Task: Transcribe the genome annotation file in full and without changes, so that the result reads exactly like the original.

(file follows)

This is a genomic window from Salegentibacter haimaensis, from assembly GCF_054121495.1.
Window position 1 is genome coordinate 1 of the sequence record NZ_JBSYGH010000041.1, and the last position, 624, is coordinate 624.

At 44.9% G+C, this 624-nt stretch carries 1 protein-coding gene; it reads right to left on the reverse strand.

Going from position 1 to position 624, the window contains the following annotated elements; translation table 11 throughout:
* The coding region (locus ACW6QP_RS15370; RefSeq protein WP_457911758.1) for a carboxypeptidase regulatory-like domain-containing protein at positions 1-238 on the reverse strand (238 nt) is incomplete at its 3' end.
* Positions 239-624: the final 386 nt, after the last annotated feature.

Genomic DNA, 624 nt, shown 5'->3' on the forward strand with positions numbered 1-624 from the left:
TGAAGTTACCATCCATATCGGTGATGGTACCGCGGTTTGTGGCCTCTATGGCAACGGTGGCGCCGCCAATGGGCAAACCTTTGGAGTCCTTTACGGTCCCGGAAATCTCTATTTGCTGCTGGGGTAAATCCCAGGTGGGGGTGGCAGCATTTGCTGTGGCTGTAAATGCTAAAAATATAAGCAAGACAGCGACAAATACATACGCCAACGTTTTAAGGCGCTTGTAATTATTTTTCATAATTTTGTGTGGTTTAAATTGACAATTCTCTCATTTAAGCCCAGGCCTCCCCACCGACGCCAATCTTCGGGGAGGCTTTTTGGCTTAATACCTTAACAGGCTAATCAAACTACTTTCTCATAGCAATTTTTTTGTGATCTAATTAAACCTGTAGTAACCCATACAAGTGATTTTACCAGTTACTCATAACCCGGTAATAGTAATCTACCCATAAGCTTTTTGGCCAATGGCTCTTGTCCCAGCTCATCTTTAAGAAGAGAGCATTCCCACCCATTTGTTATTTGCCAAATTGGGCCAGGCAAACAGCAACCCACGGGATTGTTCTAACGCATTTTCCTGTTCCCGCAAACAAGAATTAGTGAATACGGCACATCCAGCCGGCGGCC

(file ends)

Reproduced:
This is a genomic window from Salegentibacter haimaensis, from assembly GCF_054121495.1.
Window position 1 is genome coordinate 1 of the sequence record NZ_JBSYGH010000041.1, and the last position, 624, is coordinate 624.

At 44.9% G+C, this 624-nt stretch carries 1 protein-coding gene; it reads right to left on the reverse strand.

Going from position 1 to position 624, the window contains the following annotated elements; translation table 11 throughout:
* The coding region (locus ACW6QP_RS15370; RefSeq protein WP_457911758.1) for a carboxypeptidase regulatory-like domain-containing protein at positions 1-238 on the reverse strand (238 nt) is incomplete at its 3' end.
* Positions 239-624: the final 386 nt, after the last annotated feature.

Genomic DNA, 624 nt, shown 5'->3' on the forward strand with positions numbered 1-624 from the left:
TGAAGTTACCATCCATATCGGTGATGGTACCGCGGTTTGTGGCCTCTATGGCAACGGTGGCGCCGCCAATGGGCAAACCTTTGGAGTCCTTTACGGTCCCGGAAATCTCTATTTGCTGCTGGGGTAAATCCCAGGTGGGGGTGGCAGCATTTGCTGTGGCTGTAAATGCTAAAAATATAAGCAAGACAGCGACAAATACATACGCCAACGTTTTAAGGCGCTTGTAATTATTTTTCATAATTTTGTGTGGTTTAAATTGACAATTCTCTCATTTAAGCCCAGGCCTCCCCACCGACGCCAATCTTCGGGGAGGCTTTTTGGCTTAATACCTTAACAGGCTAATCAAACTACTTTCTCATAGCAATTTTTTTGTGATCTAATTAAACCTGTAGTAACCCATACAAGTGATTTTACCAGTTACTCATAACCCGGTAATAGTAATCTACCCATAAGCTTTTTGGCCAATGGCTCTTGTCCCAGCTCATCTTTAAGAAGAGAGCATTCCCACCCATTTGTTATTTGCCAAATTGGGCCAGGCAAACAGCAACCCACGGGATTGTTCTAACGCATTTTCCTGTTCCCGCAAACAAGAATTAGTGAATACGGCACATCCAGCCGGCGGCC